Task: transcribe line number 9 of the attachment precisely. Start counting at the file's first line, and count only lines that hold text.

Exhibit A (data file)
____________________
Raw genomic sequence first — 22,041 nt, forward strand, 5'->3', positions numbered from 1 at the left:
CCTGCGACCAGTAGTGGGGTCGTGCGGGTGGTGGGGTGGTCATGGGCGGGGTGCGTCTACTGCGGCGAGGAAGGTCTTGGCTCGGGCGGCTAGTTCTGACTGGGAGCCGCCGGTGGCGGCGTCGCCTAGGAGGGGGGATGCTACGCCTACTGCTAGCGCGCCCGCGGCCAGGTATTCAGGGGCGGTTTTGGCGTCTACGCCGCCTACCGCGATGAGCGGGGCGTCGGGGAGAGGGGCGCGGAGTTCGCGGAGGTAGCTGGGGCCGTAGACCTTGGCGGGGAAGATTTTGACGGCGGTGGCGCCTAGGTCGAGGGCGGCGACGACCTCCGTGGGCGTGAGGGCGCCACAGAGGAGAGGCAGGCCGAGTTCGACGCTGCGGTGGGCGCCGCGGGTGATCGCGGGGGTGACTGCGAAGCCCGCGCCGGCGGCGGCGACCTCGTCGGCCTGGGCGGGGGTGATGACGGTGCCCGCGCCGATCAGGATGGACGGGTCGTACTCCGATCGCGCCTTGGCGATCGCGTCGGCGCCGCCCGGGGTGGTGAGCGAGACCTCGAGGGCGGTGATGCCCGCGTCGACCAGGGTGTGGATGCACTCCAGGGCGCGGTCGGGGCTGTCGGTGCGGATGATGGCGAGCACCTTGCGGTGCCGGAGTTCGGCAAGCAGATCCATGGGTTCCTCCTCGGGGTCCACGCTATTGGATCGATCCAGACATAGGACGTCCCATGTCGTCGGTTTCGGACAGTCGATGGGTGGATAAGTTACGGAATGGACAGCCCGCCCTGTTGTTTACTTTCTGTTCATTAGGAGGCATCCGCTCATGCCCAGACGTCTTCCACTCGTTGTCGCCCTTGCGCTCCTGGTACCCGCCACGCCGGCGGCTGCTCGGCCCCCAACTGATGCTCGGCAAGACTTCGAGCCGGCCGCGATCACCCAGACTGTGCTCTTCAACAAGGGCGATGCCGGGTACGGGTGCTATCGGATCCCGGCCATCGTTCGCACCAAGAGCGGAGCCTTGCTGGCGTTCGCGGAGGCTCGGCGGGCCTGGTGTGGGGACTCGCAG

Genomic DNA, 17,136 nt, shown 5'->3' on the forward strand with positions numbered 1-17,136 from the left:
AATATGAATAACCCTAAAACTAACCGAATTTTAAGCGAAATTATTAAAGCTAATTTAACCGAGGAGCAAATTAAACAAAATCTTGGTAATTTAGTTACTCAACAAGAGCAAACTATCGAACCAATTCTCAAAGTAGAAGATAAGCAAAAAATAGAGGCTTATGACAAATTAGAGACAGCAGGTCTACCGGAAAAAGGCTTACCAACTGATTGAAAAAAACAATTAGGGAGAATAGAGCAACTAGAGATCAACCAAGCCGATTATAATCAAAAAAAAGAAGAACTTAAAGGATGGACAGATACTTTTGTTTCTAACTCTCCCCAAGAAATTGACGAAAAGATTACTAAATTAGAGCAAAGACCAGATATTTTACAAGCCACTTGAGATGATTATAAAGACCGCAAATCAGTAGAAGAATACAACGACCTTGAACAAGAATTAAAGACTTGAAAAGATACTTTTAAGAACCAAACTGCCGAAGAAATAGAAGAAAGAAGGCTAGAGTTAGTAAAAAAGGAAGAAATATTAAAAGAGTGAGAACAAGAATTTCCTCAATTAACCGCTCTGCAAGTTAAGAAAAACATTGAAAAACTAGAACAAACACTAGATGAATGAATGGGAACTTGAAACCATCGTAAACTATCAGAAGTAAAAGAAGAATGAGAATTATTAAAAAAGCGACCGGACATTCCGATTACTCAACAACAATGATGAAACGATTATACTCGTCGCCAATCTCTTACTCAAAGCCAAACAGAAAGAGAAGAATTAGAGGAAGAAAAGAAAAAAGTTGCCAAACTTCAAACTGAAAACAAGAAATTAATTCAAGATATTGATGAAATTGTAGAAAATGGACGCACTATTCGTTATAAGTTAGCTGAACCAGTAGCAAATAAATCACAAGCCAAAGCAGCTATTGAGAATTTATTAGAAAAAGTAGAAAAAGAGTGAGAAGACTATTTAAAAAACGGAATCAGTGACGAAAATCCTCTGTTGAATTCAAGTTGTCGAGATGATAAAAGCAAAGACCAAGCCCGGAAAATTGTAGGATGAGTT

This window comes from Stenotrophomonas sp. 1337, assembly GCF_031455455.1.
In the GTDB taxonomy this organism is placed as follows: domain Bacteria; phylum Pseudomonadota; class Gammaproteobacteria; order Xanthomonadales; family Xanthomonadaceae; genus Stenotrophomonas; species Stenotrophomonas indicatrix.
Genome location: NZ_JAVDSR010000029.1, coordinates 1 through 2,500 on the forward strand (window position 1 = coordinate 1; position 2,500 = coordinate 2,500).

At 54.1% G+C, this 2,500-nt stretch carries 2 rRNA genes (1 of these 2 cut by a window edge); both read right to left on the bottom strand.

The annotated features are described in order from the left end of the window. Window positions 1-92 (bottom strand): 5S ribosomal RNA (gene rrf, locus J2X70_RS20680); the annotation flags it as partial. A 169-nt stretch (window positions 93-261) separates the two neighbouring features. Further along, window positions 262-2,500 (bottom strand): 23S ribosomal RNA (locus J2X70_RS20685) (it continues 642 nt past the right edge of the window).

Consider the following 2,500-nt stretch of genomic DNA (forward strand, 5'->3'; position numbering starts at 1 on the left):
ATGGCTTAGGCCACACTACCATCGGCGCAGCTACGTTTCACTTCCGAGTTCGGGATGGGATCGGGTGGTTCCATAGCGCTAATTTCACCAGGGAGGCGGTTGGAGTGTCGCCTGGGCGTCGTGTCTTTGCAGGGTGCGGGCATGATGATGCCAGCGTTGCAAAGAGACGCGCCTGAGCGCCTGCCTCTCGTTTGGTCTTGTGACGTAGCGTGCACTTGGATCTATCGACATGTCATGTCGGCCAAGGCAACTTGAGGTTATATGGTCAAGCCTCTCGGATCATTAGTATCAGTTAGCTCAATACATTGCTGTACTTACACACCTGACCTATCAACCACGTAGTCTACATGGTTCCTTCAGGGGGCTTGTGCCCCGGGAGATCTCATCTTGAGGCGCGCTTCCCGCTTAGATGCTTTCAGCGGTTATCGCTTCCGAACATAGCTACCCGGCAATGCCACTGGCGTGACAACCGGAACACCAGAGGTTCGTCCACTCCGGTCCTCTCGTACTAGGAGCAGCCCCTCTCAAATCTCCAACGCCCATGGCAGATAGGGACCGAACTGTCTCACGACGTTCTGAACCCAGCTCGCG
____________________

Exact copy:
The annotated features are described in order from the left end of the window. Window positions 1-92 (bottom strand): 5S ribosomal RNA (gene rrf, locus J2X70_RS20680); the annotation flags it as partial. A 169-nt stretch (window positions 93-261) separates the two neighbouring features. Further along, window positions 262-2,500 (bottom strand): 23S ribosomal RNA (locus J2X70_RS20685) (it continues 642 nt past the right edge of the window).